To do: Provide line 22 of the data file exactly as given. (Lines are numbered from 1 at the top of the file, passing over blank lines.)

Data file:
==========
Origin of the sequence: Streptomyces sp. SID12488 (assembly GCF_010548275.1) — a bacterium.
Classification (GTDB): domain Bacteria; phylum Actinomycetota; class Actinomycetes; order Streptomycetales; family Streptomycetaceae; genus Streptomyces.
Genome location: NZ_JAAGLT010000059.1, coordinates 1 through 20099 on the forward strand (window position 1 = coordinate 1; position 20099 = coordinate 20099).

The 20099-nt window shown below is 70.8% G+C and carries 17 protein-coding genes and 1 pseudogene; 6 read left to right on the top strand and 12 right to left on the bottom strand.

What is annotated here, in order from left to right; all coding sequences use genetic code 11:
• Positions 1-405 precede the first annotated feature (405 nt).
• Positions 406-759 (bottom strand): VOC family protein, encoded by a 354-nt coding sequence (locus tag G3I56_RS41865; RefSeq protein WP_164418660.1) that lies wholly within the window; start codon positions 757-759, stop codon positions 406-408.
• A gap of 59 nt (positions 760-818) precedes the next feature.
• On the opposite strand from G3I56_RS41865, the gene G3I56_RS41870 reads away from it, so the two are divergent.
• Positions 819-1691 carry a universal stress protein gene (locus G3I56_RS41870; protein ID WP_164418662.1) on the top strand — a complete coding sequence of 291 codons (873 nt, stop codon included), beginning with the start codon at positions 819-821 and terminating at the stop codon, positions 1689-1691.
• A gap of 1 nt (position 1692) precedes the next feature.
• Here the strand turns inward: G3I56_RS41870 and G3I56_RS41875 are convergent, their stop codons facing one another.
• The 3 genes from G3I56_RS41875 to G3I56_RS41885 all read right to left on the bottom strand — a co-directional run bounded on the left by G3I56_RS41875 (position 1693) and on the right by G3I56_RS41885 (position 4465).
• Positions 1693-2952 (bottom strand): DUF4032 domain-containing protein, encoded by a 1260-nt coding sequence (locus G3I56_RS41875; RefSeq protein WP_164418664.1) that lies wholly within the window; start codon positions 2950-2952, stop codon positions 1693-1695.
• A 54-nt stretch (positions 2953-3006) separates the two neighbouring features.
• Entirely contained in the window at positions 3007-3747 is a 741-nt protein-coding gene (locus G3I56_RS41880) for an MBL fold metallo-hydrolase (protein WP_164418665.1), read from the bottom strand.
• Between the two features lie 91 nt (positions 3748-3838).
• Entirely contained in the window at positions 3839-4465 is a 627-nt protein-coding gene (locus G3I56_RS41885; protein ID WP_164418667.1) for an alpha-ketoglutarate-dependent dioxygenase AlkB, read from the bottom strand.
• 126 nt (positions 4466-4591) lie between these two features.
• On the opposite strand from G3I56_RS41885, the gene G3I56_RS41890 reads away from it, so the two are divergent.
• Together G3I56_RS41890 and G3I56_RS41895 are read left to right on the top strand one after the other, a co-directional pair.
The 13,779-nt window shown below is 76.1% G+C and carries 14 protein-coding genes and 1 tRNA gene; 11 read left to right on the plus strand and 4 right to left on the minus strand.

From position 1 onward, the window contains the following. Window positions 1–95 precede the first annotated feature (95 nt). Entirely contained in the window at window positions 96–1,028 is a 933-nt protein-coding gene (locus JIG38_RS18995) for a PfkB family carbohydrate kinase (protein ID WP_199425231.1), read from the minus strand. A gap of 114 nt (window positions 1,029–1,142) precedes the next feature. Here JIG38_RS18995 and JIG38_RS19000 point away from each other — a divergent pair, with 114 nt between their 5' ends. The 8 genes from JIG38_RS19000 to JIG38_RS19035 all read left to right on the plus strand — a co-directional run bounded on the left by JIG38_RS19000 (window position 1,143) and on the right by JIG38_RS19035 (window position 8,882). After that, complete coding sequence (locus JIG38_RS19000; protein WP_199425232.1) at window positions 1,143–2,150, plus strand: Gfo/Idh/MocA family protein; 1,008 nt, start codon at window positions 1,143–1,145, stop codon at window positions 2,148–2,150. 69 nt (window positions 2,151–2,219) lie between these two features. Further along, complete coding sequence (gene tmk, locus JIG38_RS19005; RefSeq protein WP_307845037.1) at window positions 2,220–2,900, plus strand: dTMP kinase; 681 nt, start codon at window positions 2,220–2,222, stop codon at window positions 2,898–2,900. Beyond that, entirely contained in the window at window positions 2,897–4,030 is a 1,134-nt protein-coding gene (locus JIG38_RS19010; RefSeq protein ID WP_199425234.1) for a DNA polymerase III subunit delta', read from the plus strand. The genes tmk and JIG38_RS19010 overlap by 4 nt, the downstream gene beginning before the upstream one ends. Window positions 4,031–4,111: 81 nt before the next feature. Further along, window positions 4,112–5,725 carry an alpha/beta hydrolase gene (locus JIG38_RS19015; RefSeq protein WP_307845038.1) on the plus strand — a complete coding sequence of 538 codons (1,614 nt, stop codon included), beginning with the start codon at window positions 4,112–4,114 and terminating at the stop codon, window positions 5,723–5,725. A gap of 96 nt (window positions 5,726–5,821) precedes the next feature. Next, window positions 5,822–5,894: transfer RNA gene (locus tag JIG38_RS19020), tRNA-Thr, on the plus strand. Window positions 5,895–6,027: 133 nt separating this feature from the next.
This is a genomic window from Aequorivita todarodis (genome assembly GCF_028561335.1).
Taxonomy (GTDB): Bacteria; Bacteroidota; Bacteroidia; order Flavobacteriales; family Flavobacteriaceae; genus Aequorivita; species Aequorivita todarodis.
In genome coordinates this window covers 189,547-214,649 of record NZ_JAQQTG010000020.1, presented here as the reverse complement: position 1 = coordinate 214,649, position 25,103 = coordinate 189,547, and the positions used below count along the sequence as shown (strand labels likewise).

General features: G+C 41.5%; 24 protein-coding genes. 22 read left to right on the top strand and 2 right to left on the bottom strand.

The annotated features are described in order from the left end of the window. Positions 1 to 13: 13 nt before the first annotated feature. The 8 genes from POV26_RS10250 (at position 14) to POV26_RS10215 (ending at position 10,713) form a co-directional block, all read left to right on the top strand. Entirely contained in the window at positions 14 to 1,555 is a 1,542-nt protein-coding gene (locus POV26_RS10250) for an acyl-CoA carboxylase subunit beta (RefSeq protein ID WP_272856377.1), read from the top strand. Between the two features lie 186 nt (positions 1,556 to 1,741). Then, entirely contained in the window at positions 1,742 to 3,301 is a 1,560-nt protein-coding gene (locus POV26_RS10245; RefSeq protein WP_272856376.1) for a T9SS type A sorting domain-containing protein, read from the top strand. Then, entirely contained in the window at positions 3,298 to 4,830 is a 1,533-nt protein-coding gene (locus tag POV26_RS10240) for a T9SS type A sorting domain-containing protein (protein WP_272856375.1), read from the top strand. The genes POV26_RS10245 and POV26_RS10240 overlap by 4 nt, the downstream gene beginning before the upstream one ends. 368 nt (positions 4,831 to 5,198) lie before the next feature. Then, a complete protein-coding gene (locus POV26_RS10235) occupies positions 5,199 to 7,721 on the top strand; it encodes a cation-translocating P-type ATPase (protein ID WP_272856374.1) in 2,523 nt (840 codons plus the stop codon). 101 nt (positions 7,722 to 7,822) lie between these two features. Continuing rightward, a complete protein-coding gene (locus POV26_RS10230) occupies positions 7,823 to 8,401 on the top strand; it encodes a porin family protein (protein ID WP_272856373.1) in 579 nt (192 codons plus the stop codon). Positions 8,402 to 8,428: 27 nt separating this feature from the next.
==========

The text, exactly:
The 13,779-nt window shown below is 76.1% G+C and carries 14 protein-coding genes and 1 tRNA gene; 11 read left to right on the plus strand and 4 right to left on the minus strand.